- Career opportunity scams: This type of scam generally involves advertising career opportunities in exchange for a fee. In many cases, these types of scams involve the promise of access to government job opportunities at the state or federal level. Mystery shopper scams also fall within this category of business opportunity fraud. Consumers are told they’ll be paid for going to stores and restaurants, but they must pay a fee to sign up for the mystery shopper service. In February of 2014, the FTC shut down one of these business opportunity scams allegedly being run by Shopper Systems, LLC.
- Work from Home Scams: Work at home scams promise that it is possible to earn income (and sometimes significant amounts of money) by doing various work tasks from home. There are dozens of different work-at-home scams including rebate processing, envelope stuffing, medical billing, and rebate processing.
- Reshipping scams: Re-shipping scams are a specific type of work-from-home scam. The job offer promises you can work from home by receiving packages and mailing them (often to foreign addresses) using postage-paid mailing labels. The merchandise that is being reshipped is usually bought with stolen credit cards.
- Money muling: Money mules transfer stolen money. In money muling scams, people are tricked into transferring the money through the use of online job ads. This occurs in different ways, including asking “employees” to open a bank account, provide account information, receive wired money, and re-send some or all of the wired money through a money transfer service. The wire is fraudulent and the money mule can be held financially responsible.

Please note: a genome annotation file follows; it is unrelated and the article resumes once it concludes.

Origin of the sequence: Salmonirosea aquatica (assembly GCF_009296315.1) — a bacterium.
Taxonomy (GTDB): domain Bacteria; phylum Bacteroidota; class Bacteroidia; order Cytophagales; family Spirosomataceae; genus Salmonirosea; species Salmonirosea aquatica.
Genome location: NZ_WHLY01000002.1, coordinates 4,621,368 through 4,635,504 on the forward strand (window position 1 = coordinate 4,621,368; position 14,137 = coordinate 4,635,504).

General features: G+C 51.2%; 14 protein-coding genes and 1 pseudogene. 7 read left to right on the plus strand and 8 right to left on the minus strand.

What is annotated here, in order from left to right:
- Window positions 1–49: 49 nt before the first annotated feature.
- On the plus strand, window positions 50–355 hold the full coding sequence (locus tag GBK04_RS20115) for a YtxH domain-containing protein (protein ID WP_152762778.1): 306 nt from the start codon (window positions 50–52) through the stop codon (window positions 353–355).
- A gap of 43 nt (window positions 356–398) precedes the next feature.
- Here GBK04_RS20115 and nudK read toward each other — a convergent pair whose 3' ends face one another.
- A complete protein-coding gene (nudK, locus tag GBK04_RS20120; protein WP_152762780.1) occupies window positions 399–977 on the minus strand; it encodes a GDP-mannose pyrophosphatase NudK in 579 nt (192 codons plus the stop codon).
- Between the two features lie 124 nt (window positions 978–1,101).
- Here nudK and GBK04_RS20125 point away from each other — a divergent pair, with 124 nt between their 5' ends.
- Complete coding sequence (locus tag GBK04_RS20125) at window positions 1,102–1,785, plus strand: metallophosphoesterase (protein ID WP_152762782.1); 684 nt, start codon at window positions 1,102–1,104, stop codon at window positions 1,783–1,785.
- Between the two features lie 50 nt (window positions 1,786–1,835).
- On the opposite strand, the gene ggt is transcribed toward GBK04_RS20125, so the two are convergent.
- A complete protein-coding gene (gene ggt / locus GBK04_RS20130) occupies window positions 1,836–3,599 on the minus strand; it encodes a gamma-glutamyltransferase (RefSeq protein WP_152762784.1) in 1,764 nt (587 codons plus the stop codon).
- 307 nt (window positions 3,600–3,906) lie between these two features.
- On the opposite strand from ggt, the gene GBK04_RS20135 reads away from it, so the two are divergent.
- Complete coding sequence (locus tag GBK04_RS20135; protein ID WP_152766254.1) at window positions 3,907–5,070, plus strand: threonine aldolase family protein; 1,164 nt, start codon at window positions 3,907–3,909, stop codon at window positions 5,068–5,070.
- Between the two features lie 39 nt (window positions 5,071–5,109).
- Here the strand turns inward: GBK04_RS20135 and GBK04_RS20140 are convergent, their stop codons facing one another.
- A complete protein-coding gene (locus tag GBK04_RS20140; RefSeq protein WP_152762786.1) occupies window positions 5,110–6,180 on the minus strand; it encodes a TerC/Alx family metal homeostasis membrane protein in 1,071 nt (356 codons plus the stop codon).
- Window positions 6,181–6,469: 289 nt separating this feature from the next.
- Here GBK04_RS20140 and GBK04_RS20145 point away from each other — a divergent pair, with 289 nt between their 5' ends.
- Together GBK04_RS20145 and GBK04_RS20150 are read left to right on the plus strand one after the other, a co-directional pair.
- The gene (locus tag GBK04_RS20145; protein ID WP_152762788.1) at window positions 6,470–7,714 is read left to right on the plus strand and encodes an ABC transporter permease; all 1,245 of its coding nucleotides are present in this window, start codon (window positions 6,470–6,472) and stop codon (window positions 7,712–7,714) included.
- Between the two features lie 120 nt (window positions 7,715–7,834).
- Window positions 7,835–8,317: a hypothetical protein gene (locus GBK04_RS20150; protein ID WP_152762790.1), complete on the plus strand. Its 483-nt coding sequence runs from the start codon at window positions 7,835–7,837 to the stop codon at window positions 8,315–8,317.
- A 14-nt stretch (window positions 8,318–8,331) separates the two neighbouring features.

These are a few examples of common types of business opportunity scams. Certain types of investment scams can also be considered business opportunity fraud.
Penalties for Business Opportunity Scams
Anyone who is accused of falsely advertising a business opportunity or of providing misleading information about a potential business opportunity could be charged with various state and federal crimes. Examples of possible charges you could face if you are accused of any involvement with business opportunity scams include:
- Wire fraud under 18 U.S. Code Section 1343.
- Mail fraud under 18 U.S. Code Section 1341.
- Computer Fraud and Abuse Crimes under 18 U.S. Code Section 1030.
- Other federal fraud offenses found in 18 U.S. Code Chapter 63.
- Fraud crimes under Article 190 of the New York Penal Code.
Federal fraud crimes can result in penalties including decades of imprisonment. It is possible to be charged with multiple criminal counts when accused of business opportunity fraud. You may also be required to make restitution or repay funds acquired through the offer of misleading business or investment opportunities .
How a NYC Fraud Defense Lawyer Can Help You
Fighting charges related to business opportunity scams requires you to understand what laws apply to your case and to make informed choices about how best to respond to the serious accusations being made against you. Contact Bukh Law Firm, PLLC to learn more about how a New York City criminal defense attorney can provide you with the assistance you need to deal proactively with accusations that you were involved with the offer of fraudulent business opportunities. Our attorneys can represent you in trial after a not guilty plea or can work with the prosecutor to try to negotiate a plea deal that results in the minimal penalties and consequences for a serious charge. Get the help you need today when you are facing fraud charges.